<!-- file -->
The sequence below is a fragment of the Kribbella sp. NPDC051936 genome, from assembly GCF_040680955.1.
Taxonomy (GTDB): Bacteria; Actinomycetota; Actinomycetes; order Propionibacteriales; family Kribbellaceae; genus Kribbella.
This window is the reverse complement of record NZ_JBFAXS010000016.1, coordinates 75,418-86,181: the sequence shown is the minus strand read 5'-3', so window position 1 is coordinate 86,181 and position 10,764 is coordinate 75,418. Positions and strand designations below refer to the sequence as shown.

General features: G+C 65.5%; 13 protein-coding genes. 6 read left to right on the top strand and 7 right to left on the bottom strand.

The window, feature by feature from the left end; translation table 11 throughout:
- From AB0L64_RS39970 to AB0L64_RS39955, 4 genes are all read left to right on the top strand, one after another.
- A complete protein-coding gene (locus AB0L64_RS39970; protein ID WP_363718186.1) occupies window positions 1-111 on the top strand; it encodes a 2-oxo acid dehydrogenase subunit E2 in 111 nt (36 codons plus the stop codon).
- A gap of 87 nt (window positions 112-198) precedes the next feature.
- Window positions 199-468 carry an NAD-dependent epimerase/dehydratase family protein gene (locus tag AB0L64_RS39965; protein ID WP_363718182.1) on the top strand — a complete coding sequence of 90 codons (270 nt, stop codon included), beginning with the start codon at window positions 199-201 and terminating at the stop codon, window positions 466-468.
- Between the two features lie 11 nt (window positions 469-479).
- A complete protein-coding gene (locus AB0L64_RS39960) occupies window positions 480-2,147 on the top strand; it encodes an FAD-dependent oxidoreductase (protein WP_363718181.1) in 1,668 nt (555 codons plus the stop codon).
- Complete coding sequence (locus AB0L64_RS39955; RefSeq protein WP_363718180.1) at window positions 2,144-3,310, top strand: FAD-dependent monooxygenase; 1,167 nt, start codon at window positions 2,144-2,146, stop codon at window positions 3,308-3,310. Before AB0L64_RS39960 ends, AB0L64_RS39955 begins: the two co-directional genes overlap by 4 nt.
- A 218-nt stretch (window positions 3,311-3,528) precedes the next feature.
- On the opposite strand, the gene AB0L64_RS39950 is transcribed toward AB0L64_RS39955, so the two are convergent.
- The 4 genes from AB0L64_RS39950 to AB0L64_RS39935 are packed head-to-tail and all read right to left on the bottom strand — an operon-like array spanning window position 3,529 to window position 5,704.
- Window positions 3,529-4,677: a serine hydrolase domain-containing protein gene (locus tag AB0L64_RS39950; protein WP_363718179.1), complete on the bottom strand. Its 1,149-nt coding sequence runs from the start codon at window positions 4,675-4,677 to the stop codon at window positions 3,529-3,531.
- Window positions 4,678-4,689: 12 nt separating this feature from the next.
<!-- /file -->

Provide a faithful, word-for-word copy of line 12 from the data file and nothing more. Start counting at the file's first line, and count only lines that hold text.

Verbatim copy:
- Complete coding sequence (locus AB0L64_RS39955; RefSeq protein WP_363718180.1) at window positions 2,144-3,310, top strand: FAD-dependent monooxygenase; 1,167 nt, start codon at window positions 2,144-2,146, stop codon at window positions 3,308-3,310. Before AB0L64_RS39960 ends, AB0L64_RS39955 begins: the two co-directional genes overlap by 4 nt.